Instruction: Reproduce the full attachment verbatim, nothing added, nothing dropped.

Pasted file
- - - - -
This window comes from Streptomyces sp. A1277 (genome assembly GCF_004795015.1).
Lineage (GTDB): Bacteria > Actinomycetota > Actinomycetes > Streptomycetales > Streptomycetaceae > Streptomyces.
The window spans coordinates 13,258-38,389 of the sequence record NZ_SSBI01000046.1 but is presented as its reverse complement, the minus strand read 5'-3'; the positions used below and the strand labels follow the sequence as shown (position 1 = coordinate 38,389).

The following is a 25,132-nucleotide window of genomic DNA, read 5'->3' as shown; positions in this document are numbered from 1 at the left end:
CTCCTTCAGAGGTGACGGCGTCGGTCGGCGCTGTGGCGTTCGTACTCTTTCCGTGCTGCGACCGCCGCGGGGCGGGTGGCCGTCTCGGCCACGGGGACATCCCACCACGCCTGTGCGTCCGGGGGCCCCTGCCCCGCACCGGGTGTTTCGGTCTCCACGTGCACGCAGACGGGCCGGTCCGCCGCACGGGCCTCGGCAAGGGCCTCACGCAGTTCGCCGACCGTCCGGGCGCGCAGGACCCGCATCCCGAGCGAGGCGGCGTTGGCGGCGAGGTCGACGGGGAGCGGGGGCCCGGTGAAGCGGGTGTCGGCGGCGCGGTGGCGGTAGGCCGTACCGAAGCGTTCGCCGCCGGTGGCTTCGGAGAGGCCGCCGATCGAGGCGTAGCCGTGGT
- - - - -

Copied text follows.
This window comes from Streptomyces sp. A1277 (genome assembly GCF_004795015.1).
Lineage (GTDB): Bacteria > Actinomycetota > Actinomycetes > Streptomycetales > Streptomycetaceae > Streptomyces.
The window spans coordinates 13,258-38,389 of the sequence record NZ_SSBI01000046.1 but is presented as its reverse complement, the minus strand read 5'-3'; the positions used below and the strand labels follow the sequence as shown (position 1 = coordinate 38,389).

The following is a 25,132-nucleotide window of genomic DNA, read 5'->3' as shown; positions in this document are numbered from 1 at the left end:
CTCCTTCAGAGGTGACGGCGTCGGTCGGCGCTGTGGCGTTCGTACTCTTTCCGTGCTGCGACCGCCGCGGGGCGGGTGGCCGTCTCGGCCACGGGGACATCCCACCACGCCTGTGCGTCCGGGGGCCCCTGCCCCGCACCGGGTGTTTCGGTCTCCACGTGCACGCAGACGGGCCGGTCCGCCGCACGGGCCTCGGCAAGGGCCTCACGCAGTTCGCCGACCGTCCGGGCGCGCAGGACCCGCATCCCGAGCGAGGCGGCGTTGGCGGCGAGGTCGACGGGGAGCGGGGGCCCGGTGAAGCGGGTGTCGGCGGCGCGGTGGCGGTAGGCCGTACCGAAGCGTTCGCCGCCGGTGGCTTCGGAGAGGCCGCCGATCGAGGCGTAGCCGTGGT